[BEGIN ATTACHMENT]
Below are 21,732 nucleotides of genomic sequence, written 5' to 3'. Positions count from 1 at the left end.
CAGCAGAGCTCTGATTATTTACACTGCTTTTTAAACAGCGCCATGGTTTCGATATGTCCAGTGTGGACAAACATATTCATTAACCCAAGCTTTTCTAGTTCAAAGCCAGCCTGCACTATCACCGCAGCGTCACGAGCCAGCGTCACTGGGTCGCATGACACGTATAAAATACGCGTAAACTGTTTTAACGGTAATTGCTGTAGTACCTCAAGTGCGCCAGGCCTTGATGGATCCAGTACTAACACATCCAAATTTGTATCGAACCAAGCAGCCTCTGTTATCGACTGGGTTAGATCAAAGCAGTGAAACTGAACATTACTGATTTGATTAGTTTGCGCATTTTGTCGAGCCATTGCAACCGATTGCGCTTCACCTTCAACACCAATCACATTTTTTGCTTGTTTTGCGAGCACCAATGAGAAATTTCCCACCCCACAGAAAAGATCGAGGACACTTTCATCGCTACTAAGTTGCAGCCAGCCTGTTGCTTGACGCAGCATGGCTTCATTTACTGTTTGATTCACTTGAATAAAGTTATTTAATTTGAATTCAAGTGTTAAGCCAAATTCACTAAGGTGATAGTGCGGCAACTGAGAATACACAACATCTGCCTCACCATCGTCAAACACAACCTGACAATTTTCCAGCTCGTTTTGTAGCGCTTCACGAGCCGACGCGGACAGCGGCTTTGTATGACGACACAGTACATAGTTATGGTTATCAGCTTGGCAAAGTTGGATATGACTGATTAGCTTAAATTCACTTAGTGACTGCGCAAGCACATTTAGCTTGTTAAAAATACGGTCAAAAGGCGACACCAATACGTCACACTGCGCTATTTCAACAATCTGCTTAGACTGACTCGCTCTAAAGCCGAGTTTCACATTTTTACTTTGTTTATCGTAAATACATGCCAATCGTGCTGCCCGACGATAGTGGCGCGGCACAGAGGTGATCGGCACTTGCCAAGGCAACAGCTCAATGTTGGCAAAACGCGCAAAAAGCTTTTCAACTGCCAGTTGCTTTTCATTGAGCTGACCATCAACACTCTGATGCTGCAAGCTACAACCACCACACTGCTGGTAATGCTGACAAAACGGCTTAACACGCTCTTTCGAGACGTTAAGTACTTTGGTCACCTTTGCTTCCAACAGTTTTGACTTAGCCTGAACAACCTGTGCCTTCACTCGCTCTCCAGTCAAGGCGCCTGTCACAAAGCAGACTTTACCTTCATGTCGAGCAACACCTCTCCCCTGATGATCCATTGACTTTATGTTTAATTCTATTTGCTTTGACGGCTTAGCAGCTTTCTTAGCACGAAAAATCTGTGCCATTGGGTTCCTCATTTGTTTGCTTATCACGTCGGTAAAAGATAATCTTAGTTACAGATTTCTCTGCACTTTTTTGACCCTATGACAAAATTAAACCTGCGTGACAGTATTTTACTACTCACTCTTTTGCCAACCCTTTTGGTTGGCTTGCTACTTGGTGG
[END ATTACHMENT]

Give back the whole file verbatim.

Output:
Below are 21,732 nucleotides of genomic sequence, written 5' to 3'. Positions count from 1 at the left end.
CAGCAGAGCTCTGATTATTTACACTGCTTTTTAAACAGCGCCATGGTTTCGATATGTCCAGTGTGGACAAACATATTCATTAACCCAAGCTTTTCTAGTTCAAAGCCAGCCTGCACTATCACCGCAGCGTCACGAGCCAGCGTCACTGGGTCGCATGACACGTATAAAATACGCGTAAACTGTTTTAACGGTAATTGCTGTAGTACCTCAAGTGCGCCAGGCCTTGATGGATCCAGTACTAACACATCCAAATTTGTATCGAACCAAGCAGCCTCTGTTATCGACTGGGTTAGATCAAAGCAGTGAAACTGAACATTACTGATTTGATTAGTTTGCGCATTTTGTCGAGCCATTGCAACCGATTGCGCTTCACCTTCAACACCAATCACATTTTTTGCTTGTTTTGCGAGCACCAATGAGAAATTTCCCACCCCACAGAAAAGATCGAGGACACTTTCATCGCTACTAAGTTGCAGCCAGCCTGTTGCTTGACGCAGCATGGCTTCATTTACTGTTTGATTCACTTGAATAAAGTTATTTAATTTGAATTCAAGTGTTAAGCCAAATTCACTAAGGTGATAGTGCGGCAACTGAGAATACACAACATCTGCCTCACCATCGTCAAACACAACCTGACAATTTTCCAGCTCGTTTTGTAGCGCTTCACGAGCCGACGCGGACAGCGGCTTTGTATGACGACACAGTACATAGTTATGGTTATCAGCTTGGCAAAGTTGGATATGACTGATTAGCTTAAATTCACTTAGTGACTGCGCAAGCACATTTAGCTTGTTAAAAATACGGTCAAAAGGCGACACCAATACGTCACACTGCGCTATTTCAACAATCTGCTTAGACTGACTCGCTCTAAAGCCGAGTTTCACATTTTTACTTTGTTTATCGTAAATACATGCCAATCGTGCTGCCCGACGATAGTGGCGCGGCACAGAGGTGATCGGCACTTGCCAAGGCAACAGCTCAATGTTGGCAAAACGCGCAAAAAGCTTTTCAACTGCCAGTTGCTTTTCATTGAGCTGACCATCAACACTCTGATGCTGCAAGCTACAACCACCACACTGCTGGTAATGCTGACAAAACGGCTTAACACGCTCTTTCGAGACGTTAAGTACTTTGGTCACCTTTGCTTCCAACAGTTTTGACTTAGCCTGAACAACCTGTGCCTTCACTCGCTCTCCAGTCAAGGCGCCTGTCACAAAGCAGACTTTACCTTCATGTCGAGCAACACCTCTCCCCTGATGATCCATTGACTTTATGTTTAATTCTATTTGCTTTGACGGCTTAGCAGCTTTCTTAGCACGAAAAATCTGTGCCATTGGGTTCCTCATTTGTTTGCTTATCACGTCGGTAAAAGATAATCTTAGTTACAGATTTCTCTGCACTTTTTTGACCCTATGACAAAATTAAACCTGCGTGACAGTATTTTACTACTCACTCTTTTGCCAACCCTTTTGGTTGGCTTGCTACTTGGTGG